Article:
August 2009

In spring 2009, hundreds of schools shut down after being directed to close for at least seven days if even one student or teacher tested positive for the H1N1 flu (commonly called swine flu). New recommendations for parents issued by the Centers for Disease Control and Prevention aim to minimize school closures while preventing the spread of flu, including the H1N1 flu.

H1N1 flu is often referred to as swine flu because the virus that causes it is similar to one found in pigs. However, the H1N1 virus is also similar to other flu viruses found in birds and humans, and it cannot be contracted through eating or handling pork products.

Get Smart About Antibiotics

The CDC recommends keeping a child who has flu-like symptoms home from school until at least 24 hours have passed with no fever. The no-fever rule should be determined without the use of fever-reducing medications. Additional H1N1 flu guidelines and action steps for parents are available on the CDC’s website.

The agency is carefully monitoring reported cases of H1N1. If the situation changes, the CDC may revise its recommendations. Additionally, local school officials in conjunction with the health department may decide to close school based on the severity of an outbreak at that school.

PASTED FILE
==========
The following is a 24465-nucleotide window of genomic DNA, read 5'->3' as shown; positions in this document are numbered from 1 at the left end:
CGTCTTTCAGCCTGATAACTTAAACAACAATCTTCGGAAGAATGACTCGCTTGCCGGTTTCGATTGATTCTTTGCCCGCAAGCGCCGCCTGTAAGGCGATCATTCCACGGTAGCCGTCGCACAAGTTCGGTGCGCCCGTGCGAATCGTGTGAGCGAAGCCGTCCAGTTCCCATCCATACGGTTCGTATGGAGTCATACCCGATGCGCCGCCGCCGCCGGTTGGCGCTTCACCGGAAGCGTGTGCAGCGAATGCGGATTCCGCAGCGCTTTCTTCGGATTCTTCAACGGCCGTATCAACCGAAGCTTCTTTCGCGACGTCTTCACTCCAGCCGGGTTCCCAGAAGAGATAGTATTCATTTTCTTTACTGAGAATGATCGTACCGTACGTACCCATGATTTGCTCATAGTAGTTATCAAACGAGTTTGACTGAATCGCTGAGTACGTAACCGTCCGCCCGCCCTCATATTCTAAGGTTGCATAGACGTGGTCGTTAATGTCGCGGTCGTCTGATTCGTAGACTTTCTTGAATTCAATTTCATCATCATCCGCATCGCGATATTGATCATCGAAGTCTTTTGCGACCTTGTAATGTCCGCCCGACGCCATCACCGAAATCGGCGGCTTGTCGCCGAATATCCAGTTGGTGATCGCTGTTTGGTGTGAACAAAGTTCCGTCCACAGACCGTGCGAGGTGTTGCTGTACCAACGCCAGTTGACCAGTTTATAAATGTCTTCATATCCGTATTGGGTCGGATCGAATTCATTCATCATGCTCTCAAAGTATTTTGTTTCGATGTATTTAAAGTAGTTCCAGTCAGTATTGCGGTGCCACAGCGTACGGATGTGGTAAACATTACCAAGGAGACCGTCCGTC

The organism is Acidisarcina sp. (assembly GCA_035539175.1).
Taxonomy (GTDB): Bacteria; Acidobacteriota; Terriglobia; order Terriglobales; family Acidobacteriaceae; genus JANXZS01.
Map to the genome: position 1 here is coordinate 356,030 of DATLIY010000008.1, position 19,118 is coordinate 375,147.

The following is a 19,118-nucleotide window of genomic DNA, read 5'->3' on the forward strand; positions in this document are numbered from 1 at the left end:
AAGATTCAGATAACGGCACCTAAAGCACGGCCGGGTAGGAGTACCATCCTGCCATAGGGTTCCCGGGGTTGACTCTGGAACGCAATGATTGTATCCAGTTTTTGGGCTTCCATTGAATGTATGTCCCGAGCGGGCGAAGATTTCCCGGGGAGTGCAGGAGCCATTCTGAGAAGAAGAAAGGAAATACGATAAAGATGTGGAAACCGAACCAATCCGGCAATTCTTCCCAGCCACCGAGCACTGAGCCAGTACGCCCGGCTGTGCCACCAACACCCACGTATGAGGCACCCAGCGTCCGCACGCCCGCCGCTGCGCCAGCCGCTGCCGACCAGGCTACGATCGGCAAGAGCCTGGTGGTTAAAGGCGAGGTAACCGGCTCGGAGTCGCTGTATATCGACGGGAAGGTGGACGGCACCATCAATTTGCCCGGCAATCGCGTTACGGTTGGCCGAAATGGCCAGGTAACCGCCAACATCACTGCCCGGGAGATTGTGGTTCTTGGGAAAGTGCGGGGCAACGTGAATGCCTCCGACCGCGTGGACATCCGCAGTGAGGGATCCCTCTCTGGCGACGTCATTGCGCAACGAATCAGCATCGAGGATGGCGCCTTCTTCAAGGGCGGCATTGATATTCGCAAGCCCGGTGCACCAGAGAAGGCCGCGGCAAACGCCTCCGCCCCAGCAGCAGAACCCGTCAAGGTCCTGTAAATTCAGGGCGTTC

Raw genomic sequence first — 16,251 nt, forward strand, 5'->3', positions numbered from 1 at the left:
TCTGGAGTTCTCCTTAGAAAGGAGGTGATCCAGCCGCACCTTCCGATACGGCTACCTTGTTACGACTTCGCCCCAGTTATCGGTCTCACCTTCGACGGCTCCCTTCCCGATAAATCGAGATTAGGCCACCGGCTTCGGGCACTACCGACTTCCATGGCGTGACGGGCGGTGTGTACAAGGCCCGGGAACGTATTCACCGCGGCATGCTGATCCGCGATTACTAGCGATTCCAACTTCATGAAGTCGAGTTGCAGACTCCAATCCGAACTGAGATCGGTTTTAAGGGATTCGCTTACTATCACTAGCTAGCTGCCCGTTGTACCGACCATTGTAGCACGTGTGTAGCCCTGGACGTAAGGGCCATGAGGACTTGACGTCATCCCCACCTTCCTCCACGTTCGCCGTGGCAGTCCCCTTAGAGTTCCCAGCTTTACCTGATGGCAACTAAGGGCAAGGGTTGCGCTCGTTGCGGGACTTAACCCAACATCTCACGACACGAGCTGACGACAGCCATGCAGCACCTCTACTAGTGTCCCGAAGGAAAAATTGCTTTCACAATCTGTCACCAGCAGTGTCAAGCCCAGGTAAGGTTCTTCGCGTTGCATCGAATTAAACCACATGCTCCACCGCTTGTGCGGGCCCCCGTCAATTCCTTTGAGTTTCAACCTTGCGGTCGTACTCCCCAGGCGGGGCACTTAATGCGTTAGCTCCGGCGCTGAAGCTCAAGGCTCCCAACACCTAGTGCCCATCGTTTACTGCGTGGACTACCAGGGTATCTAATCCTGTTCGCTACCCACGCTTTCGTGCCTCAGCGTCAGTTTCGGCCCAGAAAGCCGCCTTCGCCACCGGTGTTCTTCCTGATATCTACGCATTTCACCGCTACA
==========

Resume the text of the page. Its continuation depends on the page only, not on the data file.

School closures don’t necessarily mean a break from schoolwork, however. Some schools may send students home with work or provide lessons online or by telephone. Parents can help kids keep up by having school supplies on hand and being available to answer questions about assignments.

To prepare for possible school closures, keep a supply of educational activities at home for kids, such as books, games, or DVDs. You may also want to bookmark educational websites, such as these government sites:

  • Body and Mind (CDC)—helps children understand how the immune system fights the flu and other illnesses. It features animated superheroes (the Immune Platoon) who defend the body against disease and infection.
  • Smithsonian Education—offers access to more than1,700 resources by topic. Interactive quizzes lead children on explorations through the Smithsonian Institution’s collections; online games and downloadable activity pages engage children of all ages.
Journalist Patti Ghezzi covered education and schools for 10 years for the Atlanta Journal-Constitution. She lives in Avondale Estates, Ga., with her family, which includes husband Jason, daughter Celia, and geriatric mutt Albany.